• Decreased attempts to make you laugh
  • Lacking non-verbal communication like gestures, poor facial expressions and no body language and does not point out objects to show their needs
  • Problems following simple directions

14 – 16 months

  • Decreased looking at caregiver when the caregiver is talking not necessarily to the child.
  • Lack of onset of first words
  • Fixated on videotapes
  • Echoing what others say without social and communication intention
  • Lack of teasing (offer you a toy and then retract it as they smile)
  • Infrequent co-ordination of looking at you and smiling
  • Imitation is reduced, atypical in form, or unpaired with social connection.
  • Decreased frequency or length of taking a turn and exchanging objects (with or without objects)
  • Repetitive behaviours or sensory seeking (pressing head against a caregiver, screaming, etc.)
  • Decreased number of play sequences (putting a spoon in the cup and stirring, playing with dough, pouring water in the vessels and playing, etc.)
  • Unusual eating and sleeping habits.
  • Difficulty in expressing their needs and desires by words, gestures, or play
  • Has hyperactivity ( excess physical activity, restless, not sitting at one place)

1.5 years to 4 years

  • May have impaired imitation
  • Avoid people’s gaze
  • Poor language comprehension
  • Not approaching the parents for solace and comfort, even when tired, hurt, or ill.
  • Prefers to be alone
  • Become anxious and irritable when there is a change in routine
  • Lacking awareness of other people’s existence
  • Failure to greet, take turns while playing, interacting with people
  • Delayed gross motor skills and fine motor skills
  • Delayed language development
  • Lack of appropriate gestures
  • Echolalia (Repetition of whatever is said)
  • Unusual manner of talking (squeaky, low. or high pitch voice)
  • Handle objects strangely ex: arranges in line, turns, twists, and spins the objects
  • Have unusual body movements (spinning, flapping, jumping, head-banging, hand flicking, whole-body movements)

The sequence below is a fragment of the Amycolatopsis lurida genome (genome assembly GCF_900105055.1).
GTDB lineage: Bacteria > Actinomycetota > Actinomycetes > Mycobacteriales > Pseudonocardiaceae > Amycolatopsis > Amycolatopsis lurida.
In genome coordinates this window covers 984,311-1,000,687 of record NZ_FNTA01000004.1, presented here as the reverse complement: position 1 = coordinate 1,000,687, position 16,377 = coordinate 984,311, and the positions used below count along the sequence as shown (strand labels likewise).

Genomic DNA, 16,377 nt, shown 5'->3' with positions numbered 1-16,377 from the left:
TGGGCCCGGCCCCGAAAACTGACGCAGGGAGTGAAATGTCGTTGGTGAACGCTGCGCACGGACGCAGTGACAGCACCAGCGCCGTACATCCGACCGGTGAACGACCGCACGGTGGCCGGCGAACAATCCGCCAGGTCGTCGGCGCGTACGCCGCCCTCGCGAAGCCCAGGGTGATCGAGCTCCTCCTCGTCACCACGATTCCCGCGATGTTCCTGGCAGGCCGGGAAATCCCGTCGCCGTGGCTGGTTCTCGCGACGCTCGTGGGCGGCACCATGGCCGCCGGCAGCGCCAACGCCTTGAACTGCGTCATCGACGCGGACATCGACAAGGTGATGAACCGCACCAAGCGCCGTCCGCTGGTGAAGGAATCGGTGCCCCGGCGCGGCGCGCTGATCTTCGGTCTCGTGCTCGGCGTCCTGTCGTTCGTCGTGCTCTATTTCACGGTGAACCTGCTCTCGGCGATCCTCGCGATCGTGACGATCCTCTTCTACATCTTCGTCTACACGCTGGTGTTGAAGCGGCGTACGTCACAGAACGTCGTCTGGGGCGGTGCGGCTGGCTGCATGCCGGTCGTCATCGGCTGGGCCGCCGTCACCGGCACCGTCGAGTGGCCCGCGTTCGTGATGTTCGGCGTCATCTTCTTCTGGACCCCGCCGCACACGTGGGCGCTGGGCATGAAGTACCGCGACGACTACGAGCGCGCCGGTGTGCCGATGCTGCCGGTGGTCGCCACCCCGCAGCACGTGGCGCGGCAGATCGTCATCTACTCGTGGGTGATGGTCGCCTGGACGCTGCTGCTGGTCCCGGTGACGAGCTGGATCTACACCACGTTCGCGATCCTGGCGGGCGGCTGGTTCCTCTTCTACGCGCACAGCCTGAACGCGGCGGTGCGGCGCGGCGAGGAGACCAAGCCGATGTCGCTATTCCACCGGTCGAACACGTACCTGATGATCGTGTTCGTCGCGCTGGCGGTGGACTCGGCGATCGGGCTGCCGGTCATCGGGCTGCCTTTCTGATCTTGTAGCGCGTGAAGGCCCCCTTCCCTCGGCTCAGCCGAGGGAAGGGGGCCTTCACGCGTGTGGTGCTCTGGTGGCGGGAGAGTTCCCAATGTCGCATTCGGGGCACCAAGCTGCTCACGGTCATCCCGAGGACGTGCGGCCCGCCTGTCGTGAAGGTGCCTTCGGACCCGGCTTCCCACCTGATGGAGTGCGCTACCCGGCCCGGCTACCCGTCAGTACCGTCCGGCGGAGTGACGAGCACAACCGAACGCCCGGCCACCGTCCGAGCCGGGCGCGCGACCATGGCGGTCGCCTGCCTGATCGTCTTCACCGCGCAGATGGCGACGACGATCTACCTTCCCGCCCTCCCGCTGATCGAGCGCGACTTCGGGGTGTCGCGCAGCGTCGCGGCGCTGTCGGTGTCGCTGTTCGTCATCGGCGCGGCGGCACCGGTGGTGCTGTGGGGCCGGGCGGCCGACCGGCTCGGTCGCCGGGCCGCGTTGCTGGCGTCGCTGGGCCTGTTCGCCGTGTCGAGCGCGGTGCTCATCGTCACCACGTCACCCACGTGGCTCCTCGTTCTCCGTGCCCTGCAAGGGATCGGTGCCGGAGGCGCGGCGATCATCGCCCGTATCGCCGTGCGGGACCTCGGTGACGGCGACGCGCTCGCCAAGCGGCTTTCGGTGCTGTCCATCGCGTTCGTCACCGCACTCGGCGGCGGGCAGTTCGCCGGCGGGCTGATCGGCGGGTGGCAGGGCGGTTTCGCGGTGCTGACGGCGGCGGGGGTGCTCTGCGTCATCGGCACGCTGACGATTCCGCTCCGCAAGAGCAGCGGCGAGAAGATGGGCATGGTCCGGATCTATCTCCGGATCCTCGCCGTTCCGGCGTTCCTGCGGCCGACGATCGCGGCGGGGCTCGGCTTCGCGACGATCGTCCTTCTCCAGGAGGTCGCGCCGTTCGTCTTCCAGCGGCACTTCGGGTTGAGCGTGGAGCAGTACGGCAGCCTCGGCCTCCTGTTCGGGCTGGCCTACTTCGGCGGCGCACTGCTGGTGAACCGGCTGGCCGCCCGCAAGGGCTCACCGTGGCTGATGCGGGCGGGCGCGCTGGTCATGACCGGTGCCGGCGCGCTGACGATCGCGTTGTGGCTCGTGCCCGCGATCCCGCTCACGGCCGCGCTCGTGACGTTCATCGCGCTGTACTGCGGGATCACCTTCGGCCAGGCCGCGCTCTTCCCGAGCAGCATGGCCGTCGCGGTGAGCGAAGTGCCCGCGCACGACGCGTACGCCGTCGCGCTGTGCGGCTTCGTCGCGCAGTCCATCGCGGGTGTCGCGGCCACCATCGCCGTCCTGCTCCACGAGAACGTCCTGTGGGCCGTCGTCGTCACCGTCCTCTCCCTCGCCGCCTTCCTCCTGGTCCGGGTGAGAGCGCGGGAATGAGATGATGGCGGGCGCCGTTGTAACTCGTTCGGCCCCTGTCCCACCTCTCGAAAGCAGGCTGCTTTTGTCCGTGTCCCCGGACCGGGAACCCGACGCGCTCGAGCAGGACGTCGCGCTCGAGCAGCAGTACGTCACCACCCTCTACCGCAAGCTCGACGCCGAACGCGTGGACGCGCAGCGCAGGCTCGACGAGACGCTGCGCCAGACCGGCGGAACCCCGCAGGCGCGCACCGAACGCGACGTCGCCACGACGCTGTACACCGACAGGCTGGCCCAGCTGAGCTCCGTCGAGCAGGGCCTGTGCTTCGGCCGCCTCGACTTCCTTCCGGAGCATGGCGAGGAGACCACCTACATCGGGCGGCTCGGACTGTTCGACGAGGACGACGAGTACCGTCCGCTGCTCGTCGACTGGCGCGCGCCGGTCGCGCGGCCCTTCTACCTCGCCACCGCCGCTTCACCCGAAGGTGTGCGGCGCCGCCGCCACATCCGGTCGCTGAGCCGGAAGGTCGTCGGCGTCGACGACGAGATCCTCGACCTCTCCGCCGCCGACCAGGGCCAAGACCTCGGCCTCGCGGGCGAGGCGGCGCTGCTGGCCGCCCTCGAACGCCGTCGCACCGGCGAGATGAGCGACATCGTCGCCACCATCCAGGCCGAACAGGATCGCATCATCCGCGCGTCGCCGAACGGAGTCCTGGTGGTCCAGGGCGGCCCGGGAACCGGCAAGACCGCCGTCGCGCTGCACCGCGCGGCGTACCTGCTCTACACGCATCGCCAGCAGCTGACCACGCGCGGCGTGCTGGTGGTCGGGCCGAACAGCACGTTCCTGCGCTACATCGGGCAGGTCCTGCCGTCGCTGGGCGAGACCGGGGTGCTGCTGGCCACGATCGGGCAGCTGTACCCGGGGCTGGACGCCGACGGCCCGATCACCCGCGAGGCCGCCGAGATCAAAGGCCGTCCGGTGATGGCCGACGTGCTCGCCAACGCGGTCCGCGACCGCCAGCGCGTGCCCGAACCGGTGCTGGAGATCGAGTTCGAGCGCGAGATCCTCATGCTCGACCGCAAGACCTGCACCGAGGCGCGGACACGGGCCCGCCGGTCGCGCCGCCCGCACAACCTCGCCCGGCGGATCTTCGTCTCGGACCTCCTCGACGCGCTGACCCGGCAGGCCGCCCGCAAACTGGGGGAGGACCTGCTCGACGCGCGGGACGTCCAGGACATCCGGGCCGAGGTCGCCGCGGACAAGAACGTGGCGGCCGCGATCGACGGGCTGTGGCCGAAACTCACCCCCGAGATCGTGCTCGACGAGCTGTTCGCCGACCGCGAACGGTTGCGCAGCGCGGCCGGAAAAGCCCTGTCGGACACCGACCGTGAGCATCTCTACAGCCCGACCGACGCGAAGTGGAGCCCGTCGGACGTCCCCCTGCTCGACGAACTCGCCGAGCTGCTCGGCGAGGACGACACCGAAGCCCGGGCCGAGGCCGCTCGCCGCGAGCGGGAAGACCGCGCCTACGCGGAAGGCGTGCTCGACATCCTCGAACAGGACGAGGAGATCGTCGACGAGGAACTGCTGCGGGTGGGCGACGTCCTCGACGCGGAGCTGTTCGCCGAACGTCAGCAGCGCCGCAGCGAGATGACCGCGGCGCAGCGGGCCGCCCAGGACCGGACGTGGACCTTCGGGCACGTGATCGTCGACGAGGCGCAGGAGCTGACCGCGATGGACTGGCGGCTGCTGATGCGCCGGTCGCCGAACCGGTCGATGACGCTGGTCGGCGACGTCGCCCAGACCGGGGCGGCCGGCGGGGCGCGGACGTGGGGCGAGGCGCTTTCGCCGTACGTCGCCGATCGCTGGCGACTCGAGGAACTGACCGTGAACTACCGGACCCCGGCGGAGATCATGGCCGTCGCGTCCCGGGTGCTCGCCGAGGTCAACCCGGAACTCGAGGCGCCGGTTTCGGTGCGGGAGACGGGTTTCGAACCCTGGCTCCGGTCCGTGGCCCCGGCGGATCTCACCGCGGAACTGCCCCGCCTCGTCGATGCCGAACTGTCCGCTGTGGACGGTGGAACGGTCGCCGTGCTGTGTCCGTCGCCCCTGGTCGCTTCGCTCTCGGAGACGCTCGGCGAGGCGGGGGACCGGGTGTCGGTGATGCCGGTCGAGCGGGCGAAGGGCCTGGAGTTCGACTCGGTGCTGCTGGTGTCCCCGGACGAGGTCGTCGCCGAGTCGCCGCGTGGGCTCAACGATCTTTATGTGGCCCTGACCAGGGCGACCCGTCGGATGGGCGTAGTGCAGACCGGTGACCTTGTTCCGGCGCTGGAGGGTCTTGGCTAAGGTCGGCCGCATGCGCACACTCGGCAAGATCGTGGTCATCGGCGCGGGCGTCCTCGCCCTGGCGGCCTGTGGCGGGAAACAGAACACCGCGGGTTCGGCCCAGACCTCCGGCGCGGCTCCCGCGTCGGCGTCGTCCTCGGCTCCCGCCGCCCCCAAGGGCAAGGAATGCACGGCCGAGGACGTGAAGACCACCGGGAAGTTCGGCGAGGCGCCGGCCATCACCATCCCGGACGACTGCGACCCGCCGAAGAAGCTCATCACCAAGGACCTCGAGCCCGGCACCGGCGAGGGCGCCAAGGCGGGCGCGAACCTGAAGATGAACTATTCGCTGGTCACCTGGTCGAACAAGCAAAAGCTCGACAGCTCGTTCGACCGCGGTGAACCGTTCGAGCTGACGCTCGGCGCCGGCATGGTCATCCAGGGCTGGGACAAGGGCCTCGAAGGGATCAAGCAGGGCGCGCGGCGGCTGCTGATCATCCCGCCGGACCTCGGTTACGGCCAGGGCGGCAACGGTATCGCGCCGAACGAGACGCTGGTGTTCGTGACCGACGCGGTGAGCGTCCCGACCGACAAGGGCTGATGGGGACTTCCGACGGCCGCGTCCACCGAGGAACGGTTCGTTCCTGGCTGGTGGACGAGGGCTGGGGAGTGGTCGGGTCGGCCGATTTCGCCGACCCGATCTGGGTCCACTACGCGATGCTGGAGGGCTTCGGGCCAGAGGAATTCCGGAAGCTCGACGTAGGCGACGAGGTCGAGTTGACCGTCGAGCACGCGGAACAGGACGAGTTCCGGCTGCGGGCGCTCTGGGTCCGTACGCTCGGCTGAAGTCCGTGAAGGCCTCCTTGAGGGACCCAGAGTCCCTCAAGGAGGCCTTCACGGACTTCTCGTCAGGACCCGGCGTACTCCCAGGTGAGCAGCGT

• Preoccupied with parts of objects (wheels of the car, nails on the door)
  • Absence of pretend play
  • Have an attachment to unusual objects (thread, wires, buttons, nails, etc.)
  • Unreasonable insistence of following routines to precise detail
  • Have difficulty in toilet training

4 years and older

  • Lack of awareness of the feelings or even the existence of the others
  • Absence of pretend play (dress-up toy, teacher, doctor, cooking, etc.)
  • Increased hyperactivity
  • Having unusual responses ( crying or laughing without reason)
  • Indifferent to words or responds negatively to physical affection (like a hug, patting, kissing)
  • Poor social interaction
  • Not understanding the conversations of social interactions (taking a turn to speak, making request saying sorry)
  • Shows little expressive language
  • Fail to initiate or sustain conversations
  • Meaningless speech
  • Preoccupied with one or only a few interests and narrowed interests
  • Insistence on sameness (playing in the same way and with the same toy always)
  • Attachment to unusual objects (pen cap, rubber, wire, few sounds, and tastes )
  • Showing marked distress over the change in routine and change in trivial aspects of the environment (position of the bag in the room)
  • Follow routines in a rigid way
  • Give unrelated answers to questions
  • Avoid or resist physical contact
  • Demonstrate little danger or safety awareness
  • Have extreme anxiety and phobias

If at least half of the above symptoms are found, it is suggested to refer the child to Multidisciplinary evaluation for diagnosis. Our approach at the Wellness hub is based on crucial steps like diagnostic assessment, holistic therapy, and continuous improvement therapy. The progress of each client is reviewed periodically and the strategies are made or corrected, to customize according to their needs. Our team of highly experienced health professionals is undeniably a great asset in bringing those smiles to every parent. Their coordination and teamwork bring excellence to the output.